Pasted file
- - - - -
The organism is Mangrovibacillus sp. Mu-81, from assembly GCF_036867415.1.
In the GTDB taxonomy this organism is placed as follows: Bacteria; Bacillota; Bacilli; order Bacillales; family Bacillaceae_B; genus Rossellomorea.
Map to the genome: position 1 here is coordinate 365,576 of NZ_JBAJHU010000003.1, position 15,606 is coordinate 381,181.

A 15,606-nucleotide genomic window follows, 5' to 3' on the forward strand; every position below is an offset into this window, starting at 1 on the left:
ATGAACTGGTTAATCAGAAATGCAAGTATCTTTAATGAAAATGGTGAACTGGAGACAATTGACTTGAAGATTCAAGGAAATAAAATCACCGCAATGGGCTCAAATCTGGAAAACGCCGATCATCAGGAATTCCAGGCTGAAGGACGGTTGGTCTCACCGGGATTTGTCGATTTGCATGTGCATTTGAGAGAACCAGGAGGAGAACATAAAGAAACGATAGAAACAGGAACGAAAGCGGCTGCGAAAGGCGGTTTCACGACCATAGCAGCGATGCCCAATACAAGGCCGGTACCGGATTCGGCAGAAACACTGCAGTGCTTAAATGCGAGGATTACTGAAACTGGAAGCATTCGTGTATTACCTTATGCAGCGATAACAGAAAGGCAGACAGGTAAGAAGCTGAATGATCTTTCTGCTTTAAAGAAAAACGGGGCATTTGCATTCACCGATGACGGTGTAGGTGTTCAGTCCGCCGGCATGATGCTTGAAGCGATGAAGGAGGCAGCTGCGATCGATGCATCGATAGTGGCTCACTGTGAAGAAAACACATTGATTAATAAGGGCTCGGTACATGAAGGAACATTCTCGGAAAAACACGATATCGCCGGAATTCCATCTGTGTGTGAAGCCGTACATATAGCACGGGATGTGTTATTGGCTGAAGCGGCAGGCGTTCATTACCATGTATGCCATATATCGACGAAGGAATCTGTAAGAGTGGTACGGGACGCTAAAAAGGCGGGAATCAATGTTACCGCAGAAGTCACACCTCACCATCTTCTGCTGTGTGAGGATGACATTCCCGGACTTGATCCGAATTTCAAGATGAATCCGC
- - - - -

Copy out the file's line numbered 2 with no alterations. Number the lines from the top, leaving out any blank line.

In the GTDB taxonomy this organism is placed as follows: Bacteria; Bacillota; Bacilli; order Bacillales; family Bacillaceae_B; genus Rossellomorea.